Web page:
This is a wonderful post. I think it is 100% true. I would like to see many many many more such courageous expressions. I’d like to see MRA’s and bishops and imams and politicians buckle under the sheer weight of angry protest, and I’d like to see arrogant people like Paula Kirby, who see fit to despise those who are not as adaptable or as strong as she, put very firmly in their places. I think that women need to be in a position to dictate terms before there can be any general improvement in our mutual relations, and for that overwhelming support is needed.

  6. PatrickG says

    Great post, even if I now want to go back to bed from reading it and the links. I just have one (perhaps dumb) question: what is an SDS man? I googled it, but all I can find are lines of clothing.

  7. MyaR says

    Students for a Democratic Society?

    This. Probably part of the reason I didn’t go to grad school and effectively dropped out of society for a few years.

  8. ewanmacdonald says

    The link to the critique of the UN Declaration on Human Rights was extremely powerful, too. I’d never actually read the Declaration – I had no idea that it was couched almost entirely in masculine language. As the critique says:

    The ringing language in Article 1 encourages us to ‘act towards one another in a spirit of brotherhood.’ Must we be men before its spirit includes us? Lest this be seen as too literal, if we were all enjoined to ‘act towards one another in a spirit of sisterhood,’ would men know it meant them, too?

    One need only recall the unedifying tantrums from the MRAs and their enablers in the atheist movement when someone had the gall to suggest that women should lead in atheism to know that, no, they wouldn’t know that. (In fairness this is another way in which sexism and gender wars damage all of us – because a lot of men perceive adversaries where none really exist.)

  9. John the Drunkard says

    And oh, how the relentless crushing of the right to be angry at wrongs poisons our culture!

    This links to the reluctance to name names and call out evil bastards as the appropriate primary response to creeps and trolls. Men too, still show the same reluctance when they relativse and diminish the evil behaviour of sociopaths in any given community.

  10. says

    Thanks very much for posting. I honestly definitely recognize myself in some of the points that are made in the article. Anger about all the little things and some big things that I experience that are sexist (that all build up to create a huge problem) has motivated me keep trying, keep trying to get away from it. Sometimes, it starts to feel like I’ll never be able to get away from it. Because no matter how hard I work to show that girls and women can be just a good as boys and men, there’s always this demand that there are certain things that just have to stay the way they are … because that’s just how we’ve always done things … because it’s our culture and so on. We’re in this situation where many people concede that women should be able to take on responsibilities that were once considered men’s work (like getting an education or a job outside the home) but don’t want us to have full equality … so we get more responsibility but not the same rights, not the same treatment that acknowledges our equal status as humans.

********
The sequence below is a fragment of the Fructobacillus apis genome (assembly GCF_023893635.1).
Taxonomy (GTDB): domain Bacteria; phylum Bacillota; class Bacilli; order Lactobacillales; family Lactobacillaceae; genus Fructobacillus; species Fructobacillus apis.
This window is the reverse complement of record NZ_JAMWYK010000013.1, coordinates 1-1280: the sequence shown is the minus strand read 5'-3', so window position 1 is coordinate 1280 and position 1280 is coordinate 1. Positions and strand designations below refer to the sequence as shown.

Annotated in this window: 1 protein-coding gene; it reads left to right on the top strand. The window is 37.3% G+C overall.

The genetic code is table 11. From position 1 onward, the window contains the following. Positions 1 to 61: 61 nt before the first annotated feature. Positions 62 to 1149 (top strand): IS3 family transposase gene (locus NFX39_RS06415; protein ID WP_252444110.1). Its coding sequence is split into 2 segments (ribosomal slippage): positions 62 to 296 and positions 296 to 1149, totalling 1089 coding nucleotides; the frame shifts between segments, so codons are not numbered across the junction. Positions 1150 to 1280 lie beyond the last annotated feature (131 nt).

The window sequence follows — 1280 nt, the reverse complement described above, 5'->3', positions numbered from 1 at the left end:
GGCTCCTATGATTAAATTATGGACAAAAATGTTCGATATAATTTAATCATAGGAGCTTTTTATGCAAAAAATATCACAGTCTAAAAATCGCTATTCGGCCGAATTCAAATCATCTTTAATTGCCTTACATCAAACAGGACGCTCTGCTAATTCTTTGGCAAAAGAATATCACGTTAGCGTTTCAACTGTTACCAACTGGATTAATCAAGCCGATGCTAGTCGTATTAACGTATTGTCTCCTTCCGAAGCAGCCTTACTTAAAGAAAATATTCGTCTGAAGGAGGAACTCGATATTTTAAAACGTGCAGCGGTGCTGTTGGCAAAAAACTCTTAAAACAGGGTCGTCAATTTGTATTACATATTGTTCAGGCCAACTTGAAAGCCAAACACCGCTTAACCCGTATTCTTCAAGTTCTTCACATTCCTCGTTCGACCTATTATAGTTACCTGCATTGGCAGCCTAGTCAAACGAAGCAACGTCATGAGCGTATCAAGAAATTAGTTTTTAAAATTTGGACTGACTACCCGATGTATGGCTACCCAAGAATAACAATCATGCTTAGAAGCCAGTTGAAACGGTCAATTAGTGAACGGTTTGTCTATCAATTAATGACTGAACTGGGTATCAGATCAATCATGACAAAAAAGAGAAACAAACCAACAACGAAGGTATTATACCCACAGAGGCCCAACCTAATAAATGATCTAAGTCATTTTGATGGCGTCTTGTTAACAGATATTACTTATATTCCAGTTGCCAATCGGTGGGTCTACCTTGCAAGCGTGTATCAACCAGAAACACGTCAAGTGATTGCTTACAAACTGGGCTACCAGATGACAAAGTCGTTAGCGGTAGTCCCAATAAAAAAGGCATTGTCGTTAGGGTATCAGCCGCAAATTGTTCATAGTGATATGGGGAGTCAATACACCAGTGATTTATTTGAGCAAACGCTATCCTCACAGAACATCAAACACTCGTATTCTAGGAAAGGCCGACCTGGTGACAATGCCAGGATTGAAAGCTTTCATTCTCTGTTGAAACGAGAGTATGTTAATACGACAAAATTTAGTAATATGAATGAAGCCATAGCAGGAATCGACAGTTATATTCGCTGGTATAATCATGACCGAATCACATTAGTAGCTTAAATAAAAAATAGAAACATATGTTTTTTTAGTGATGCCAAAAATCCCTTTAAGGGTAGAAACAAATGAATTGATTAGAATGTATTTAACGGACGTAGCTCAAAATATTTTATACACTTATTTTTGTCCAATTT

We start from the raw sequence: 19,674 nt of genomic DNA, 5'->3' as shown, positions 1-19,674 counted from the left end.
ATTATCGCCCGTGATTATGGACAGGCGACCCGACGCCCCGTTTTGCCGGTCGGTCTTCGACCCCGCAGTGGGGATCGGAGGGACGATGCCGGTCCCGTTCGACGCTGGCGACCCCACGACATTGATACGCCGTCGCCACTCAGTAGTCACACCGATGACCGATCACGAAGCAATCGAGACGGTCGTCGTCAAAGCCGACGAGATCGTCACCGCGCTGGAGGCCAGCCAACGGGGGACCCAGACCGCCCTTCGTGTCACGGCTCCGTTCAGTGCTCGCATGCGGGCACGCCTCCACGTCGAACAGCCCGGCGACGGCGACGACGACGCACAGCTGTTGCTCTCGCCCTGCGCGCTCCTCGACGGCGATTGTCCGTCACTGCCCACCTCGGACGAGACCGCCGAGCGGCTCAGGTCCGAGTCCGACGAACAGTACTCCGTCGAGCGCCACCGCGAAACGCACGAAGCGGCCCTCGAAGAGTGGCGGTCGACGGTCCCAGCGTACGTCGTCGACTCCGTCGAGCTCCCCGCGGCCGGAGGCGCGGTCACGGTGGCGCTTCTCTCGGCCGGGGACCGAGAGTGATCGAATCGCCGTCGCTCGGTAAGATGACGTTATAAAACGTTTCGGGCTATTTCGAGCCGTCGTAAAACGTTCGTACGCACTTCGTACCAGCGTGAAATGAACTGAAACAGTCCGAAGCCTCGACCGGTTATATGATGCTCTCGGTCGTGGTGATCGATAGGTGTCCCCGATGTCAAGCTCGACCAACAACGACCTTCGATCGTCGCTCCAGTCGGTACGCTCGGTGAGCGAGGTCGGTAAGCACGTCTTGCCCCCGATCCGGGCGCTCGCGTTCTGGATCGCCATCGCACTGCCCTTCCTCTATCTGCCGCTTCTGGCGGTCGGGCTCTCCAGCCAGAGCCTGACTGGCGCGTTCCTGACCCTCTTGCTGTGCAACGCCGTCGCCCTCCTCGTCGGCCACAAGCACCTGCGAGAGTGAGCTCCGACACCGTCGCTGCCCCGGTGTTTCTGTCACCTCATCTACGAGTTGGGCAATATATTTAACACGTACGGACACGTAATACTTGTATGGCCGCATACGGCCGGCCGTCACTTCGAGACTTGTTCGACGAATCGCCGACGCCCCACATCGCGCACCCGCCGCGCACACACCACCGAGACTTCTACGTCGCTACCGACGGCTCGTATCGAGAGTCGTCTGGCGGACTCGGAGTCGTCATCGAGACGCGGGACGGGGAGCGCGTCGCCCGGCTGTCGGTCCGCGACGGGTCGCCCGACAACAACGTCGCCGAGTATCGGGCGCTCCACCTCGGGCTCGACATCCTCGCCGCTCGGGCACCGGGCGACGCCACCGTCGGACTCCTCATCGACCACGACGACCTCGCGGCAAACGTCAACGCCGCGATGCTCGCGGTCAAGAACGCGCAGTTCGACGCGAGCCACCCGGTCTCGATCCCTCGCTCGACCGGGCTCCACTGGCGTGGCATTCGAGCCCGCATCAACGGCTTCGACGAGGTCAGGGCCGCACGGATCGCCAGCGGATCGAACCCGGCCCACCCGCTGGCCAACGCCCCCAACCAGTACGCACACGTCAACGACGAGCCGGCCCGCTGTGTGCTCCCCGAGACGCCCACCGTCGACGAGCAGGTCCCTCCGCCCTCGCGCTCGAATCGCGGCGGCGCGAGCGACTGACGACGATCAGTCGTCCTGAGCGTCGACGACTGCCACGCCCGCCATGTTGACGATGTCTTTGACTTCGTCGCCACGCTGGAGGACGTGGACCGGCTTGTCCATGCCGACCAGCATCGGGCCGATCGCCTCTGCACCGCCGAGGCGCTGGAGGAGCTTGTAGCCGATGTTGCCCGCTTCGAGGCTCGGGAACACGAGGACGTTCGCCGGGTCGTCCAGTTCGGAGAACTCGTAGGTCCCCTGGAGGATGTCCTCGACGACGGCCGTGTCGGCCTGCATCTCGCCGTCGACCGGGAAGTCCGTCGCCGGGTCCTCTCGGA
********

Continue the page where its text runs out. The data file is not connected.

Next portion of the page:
And often the response to the anger is to tell girls we’ll grow out of it or learn better (i.e. learn not to bring it up anymore since no one listens) when we’re older.

    (Sorry if my comment is kind of rambling …)

  11. Godless Heathen says

    @callistacat – It’s interesting that you mention that. I have social anxiety disorder (although it’s pretty well managed now) and it started around the time those microagressions started (12 yo). Although there were more immediate causes of it, one of the ways I dealt with not wanting to get any attention from anyone by wearing jeans and t-shirts that weren’t form fitting and avoiding tank tops as much as possible. I was really uncomfortable being treated as a sex object. Still am, but I deal with it in different ways now.

    @Katkinkate – I’ve also gone through periods of bowing out. I did that for the first year I lived in the city I’m in now. I only stopped avoiding things about three months ago. I’m still negotiating which rules to follow and which rules to break, particularly because this city tends to be conservative in dress and style (although not necessarily politically).

  12. Godless Heathen says

    Addendum to my number 12:

    I also first developed depression around age 12 and 13 when I first started having to deal with older strangers on the street treating me or my friends as sex objects even though we were only 12!

    It was also around that time that I started hanging out with girls who weren’t as active as I was used to. I always felt that girls at that age tend to engage in fewer active activities when hanging out with their friends than boys do. (Lots of girls still participate in organized physical activity).